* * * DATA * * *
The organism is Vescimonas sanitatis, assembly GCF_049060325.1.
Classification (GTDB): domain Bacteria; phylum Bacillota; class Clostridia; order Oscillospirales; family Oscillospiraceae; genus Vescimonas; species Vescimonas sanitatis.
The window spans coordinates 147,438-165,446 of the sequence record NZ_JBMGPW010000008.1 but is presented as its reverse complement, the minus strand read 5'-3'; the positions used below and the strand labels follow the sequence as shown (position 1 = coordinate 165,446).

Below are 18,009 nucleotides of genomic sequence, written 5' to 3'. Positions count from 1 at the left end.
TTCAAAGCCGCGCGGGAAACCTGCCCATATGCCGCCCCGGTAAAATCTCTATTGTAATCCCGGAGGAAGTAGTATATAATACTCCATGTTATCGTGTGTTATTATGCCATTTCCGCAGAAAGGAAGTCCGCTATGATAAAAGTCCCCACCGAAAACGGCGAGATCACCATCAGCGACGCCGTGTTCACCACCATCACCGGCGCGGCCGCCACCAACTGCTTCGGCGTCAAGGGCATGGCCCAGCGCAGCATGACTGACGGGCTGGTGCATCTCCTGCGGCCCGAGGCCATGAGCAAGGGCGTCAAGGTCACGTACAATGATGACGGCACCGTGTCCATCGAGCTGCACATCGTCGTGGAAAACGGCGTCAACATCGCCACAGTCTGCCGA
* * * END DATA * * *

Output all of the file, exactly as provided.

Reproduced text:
The organism is Vescimonas sanitatis, assembly GCF_049060325.1.
Classification (GTDB): domain Bacteria; phylum Bacillota; class Clostridia; order Oscillospirales; family Oscillospiraceae; genus Vescimonas; species Vescimonas sanitatis.
The window spans coordinates 147,438-165,446 of the sequence record NZ_JBMGPW010000008.1 but is presented as its reverse complement, the minus strand read 5'-3'; the positions used below and the strand labels follow the sequence as shown (position 1 = coordinate 165,446).

Below are 18,009 nucleotides of genomic sequence, written 5' to 3'. Positions count from 1 at the left end.
TTCAAAGCCGCGCGGGAAACCTGCCCATATGCCGCCCCGGTAAAATCTCTATTGTAATCCCGGAGGAAGTAGTATATAATACTCCATGTTATCGTGTGTTATTATGCCATTTCCGCAGAAAGGAAGTCCGCTATGATAAAAGTCCCCACCGAAAACGGCGAGATCACCATCAGCGACGCCGTGTTCACCACCATCACCGGCGCGGCCGCCACCAACTGCTTCGGCGTCAAGGGCATGGCCCAGCGCAGCATGACTGACGGGCTGGTGCATCTCCTGCGGCCCGAGGCCATGAGCAAGGGCGTCAAGGTCACGTACAATGATGACGGCACCGTGTCCATCGAGCTGCACATCGTCGTGGAAAACGGCGTCAACATCGCCACAGTCTGCCGA